The General Assembly of the United Nations has adopted the Global Compact on Refugees, after 18 months of intensive consultations between member states, experts, civil society and refugees. Adoption of the Compact is foreseen by the New York Declaration of 2016, and its main goal is to improve the management of refugee crises, at the time when the number of displaced persons in the world has reached more than 68.5 million people. The idea behind the adoption of the Global Compact is to integrate refugees into host societies through an inclusive response to refugee crises, to the benefit of both refugees and host societies themselves.

The Global Compact starts from the view that „the difficult situation of refugees is a general concern for humanity“ and that „it seeks to provide a predictable and just division of freedoms and responsibilities.“ Nine out of ten refugees live in developing countries, such as Turkey, where 3.5 million refugees live, and those countries do not have the capacity to provide services from healthcare to education.

The Global Compact on Refugees, although not a legally binding document, is an expression of the political will to activate the principles of burden and responsibility sharing. About 85% of refugees live in developing countries where services are already limited. This situation leaves the refugees at the mercy of the frequent economic oscillations in those countries. The United Nations High Commissioner for Refugees stated on the occasion of the adoption of the Global Compact that the image we have about refugees is related to refugee camps and that the goal is to change that. The Global Compact is a unique opportunity to strengthen the international response to refugee crises, and is based on existing international law, in particular the 1951 Convention, which, although it defines the rights of refugees and obligations of states in this respect, it does not say anything about international co-operation.

The content of the Global Compact on Refugees is based on experiences gathered through the pilot implementation of the Comprehensive Refugee Response Framework as an annex to the New York Declaration and a series of thematic meetings and consultations since 2016.

The four key objectives of the Global Compact on Refugees are to reduce pressure on host countries, build refugee self-reliance, create greater opportunities for resettlement to third countries, and create the conditions in countries of origin to ensure safe and dignified return.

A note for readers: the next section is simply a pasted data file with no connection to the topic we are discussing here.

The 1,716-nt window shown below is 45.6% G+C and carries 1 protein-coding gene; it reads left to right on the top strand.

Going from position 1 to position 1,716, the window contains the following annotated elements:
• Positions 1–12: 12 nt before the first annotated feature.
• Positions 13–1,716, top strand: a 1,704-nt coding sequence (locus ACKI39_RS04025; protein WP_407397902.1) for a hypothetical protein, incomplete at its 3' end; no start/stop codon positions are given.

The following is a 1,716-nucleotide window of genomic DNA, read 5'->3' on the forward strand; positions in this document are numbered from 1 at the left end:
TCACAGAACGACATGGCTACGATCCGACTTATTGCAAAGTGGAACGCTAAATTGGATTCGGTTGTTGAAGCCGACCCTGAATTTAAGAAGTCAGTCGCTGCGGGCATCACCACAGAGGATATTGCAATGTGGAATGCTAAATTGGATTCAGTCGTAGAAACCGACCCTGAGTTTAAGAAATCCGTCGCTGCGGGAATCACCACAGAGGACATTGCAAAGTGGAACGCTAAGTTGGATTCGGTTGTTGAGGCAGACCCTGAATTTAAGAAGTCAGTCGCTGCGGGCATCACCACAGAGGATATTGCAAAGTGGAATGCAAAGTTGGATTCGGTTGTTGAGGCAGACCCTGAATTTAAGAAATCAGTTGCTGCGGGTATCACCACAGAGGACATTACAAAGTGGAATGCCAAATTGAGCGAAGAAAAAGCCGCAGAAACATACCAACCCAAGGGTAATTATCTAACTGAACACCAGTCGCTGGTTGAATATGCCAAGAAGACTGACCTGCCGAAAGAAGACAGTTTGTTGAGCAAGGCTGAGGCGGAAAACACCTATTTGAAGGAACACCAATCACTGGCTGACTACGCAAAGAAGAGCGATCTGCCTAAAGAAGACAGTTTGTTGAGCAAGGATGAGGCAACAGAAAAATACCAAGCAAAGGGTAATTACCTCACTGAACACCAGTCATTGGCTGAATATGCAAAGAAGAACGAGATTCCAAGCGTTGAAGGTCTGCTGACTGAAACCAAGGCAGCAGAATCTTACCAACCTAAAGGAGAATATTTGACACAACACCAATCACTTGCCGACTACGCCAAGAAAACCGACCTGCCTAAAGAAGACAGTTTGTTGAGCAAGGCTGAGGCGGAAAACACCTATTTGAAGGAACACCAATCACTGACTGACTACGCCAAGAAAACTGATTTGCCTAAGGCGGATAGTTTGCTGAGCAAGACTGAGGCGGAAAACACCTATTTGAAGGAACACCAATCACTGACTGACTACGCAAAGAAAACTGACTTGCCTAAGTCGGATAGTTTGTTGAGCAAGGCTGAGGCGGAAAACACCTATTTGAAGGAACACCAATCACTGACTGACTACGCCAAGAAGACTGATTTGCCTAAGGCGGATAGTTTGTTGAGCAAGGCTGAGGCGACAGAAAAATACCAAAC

Monitoring of the set goals of the Global Compact will be facilitated through the formation of the Global Refugee Forum, in which the governments will report on progress and declare the measures they plan to take.

The Global Compact consists of two parts, the Comprehensive Refugee Response Framework, for operationalizing application in the field and Action Program that sets out guidelines for the international community in a wider sense. For the first time, alongside governments and international and local NGOs and the private sector, financial institutions will also be involved in responding to refugee crises. A special platform for early support will be established for mobilizing financial, material and technical resources in the event of a new crisis emerging through cooperation with donors and countries. The platform will be activated and deactivated by UNHCR.

Certain results have already been achieved through the pilot implementation of the Comprehensive Refugee Response Framework. Ethiopia pledged to close all 27 refugee camps in the next 10 years and integrate their population into the local society. In Chad, changes have started to be implemented in the work of schools in which only refugees have gone so far, while Djibouti has enabled refugees to open bank accounts for the first time.

The first real assessment of the achievements of the Global Compact on Refugees will be possible next year when the first Global Refuge Forum will be held. After that, the forum will be held every four years with interim every two years.

International NGOs such as the International Rescue Committee and Oxfam issued a statement saying that a global compact is an opportunity for better protection of refugees, but only to the extent that states are willing to fulfil their pledges. Due to political changes after the adoption of the New York Declaration in 2016, the text of the Global Compact is much more conservative than what many expected. The non-binding legal nature of the Global Compact on Refugees represents a risk that many countries will avoid their obligations, knowing that there is impunity. Academics and professors pointed out a burning problem that the Global Compact ignores the workers’ rights of refugees and that this could potentially lead to refugees being turned into cheap and unprotected labour. The Global Compact also has almost no provisions regarding internally displaced persons (IDPs) and people leaving their countries due to climate change.

At the same time, with some minor support, a separate document dealing with the rights of migrants was adopted. By adopting the Global Compact for Safe, Orderly and Regular Migration alongside the Global Compact on Refugees, it will be easier to distinguish the terms „refugees“ and „migrants“ in the future, but also provide adequate protection for both groups.

Photo: Martin Hearn (CC BY 2.0)